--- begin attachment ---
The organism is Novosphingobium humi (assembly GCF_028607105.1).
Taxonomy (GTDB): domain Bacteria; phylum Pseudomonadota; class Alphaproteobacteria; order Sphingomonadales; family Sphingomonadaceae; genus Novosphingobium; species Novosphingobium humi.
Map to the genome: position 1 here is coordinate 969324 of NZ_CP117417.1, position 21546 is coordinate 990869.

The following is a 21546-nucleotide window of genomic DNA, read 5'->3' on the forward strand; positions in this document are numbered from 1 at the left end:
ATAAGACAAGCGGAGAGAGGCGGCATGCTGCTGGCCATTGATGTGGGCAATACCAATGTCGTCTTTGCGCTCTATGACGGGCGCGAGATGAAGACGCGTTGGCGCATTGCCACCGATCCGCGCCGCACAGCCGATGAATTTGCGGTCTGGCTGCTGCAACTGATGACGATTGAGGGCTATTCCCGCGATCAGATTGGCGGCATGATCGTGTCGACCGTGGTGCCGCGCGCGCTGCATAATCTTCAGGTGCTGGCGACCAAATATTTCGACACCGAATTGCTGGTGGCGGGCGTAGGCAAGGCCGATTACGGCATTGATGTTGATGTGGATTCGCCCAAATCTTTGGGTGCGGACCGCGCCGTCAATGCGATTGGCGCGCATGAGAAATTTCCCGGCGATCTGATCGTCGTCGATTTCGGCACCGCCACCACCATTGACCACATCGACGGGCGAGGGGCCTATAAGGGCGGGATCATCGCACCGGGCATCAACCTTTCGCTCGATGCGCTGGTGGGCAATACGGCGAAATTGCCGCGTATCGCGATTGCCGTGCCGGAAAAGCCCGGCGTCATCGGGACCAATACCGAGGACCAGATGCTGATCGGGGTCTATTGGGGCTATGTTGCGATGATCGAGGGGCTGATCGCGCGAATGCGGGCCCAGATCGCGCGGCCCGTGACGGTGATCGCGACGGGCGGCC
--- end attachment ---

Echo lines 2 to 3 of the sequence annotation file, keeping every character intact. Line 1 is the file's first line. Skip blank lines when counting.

Taxonomy (GTDB): domain Bacteria; phylum Pseudomonadota; class Alphaproteobacteria; order Sphingomonadales; family Sphingomonadaceae; genus Novosphingobium; species Novosphingobium humi.
Map to the genome: position 1 here is coordinate 969324 of NZ_CP117417.1, position 21546 is coordinate 990869.